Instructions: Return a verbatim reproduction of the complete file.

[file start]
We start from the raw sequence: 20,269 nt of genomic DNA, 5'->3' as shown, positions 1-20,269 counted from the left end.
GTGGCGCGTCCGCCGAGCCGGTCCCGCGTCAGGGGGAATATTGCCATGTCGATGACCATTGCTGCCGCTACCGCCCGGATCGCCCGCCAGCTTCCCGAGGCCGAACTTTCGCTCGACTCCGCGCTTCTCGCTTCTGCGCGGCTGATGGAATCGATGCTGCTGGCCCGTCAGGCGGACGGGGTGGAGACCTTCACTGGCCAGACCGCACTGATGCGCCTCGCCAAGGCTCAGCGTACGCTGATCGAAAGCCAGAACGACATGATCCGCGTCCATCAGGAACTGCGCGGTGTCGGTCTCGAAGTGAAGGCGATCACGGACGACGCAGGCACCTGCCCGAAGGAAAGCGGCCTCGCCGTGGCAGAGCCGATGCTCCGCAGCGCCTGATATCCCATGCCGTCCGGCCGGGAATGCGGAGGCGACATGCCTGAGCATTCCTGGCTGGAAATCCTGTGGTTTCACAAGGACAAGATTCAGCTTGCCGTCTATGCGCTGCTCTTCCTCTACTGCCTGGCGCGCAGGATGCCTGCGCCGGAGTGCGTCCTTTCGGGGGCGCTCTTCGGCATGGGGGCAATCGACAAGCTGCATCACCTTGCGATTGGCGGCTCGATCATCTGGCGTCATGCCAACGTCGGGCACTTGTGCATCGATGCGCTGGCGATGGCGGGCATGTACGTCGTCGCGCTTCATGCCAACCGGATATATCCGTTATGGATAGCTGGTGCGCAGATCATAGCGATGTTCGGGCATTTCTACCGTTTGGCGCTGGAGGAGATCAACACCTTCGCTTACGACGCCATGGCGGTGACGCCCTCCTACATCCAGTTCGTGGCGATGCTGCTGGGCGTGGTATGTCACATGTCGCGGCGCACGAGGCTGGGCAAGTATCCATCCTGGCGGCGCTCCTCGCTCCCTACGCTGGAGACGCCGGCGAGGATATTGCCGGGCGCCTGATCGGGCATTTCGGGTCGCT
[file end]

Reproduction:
We start from the raw sequence: 20,269 nt of genomic DNA, 5'->3' as shown, positions 1-20,269 counted from the left end.
GTGGCGCGTCCGCCGAGCCGGTCCCGCGTCAGGGGGAATATTGCCATGTCGATGACCATTGCTGCCGCTACCGCCCGGATCGCCCGCCAGCTTCCCGAGGCCGAACTTTCGCTCGACTCCGCGCTTCTCGCTTCTGCGCGGCTGATGGAATCGATGCTGCTGGCCCGTCAGGCGGACGGGGTGGAGACCTTCACTGGCCAGACCGCACTGATGCGCCTCGCCAAGGCTCAGCGTACGCTGATCGAAAGCCAGAACGACATGATCCGCGTCCATCAGGAACTGCGCGGTGTCGGTCTCGAAGTGAAGGCGATCACGGACGACGCAGGCACCTGCCCGAAGGAAAGCGGCCTCGCCGTGGCAGAGCCGATGCTCCGCAGCGCCTGATATCCCATGCCGTCCGGCCGGGAATGCGGAGGCGACATGCCTGAGCATTCCTGGCTGGAAATCCTGTGGTTTCACAAGGACAAGATTCAGCTTGCCGTCTATGCGCTGCTCTTCCTCTACTGCCTGGCGCGCAGGATGCCTGCGCCGGAGTGCGTCCTTTCGGGGGCGCTCTTCGGCATGGGGGCAATCGACAAGCTGCATCACCTTGCGATTGGCGGCTCGATCATCTGGCGTCATGCCAACGTCGGGCACTTGTGCATCGATGCGCTGGCGATGGCGGGCATGTACGTCGTCGCGCTTCATGCCAACCGGATATATCCGTTATGGATAGCTGGTGCGCAGATCATAGCGATGTTCGGGCATTTCTACCGTTTGGCGCTGGAGGAGATCAACACCTTCGCTTACGACGCCATGGCGGTGACGCCCTCCTACATCCAGTTCGTGGCGATGCTGCTGGGCGTGGTATGTCACATGTCGCGGCGCACGAGGCTGGGCAAGTATCCATCCTGGCGGCGCTCCTCGCTCCCTACGCTGGAGACGCCGGCGAGGATATTGCCGGGCGCCTGATCGGGCATTTCGGGTCGCT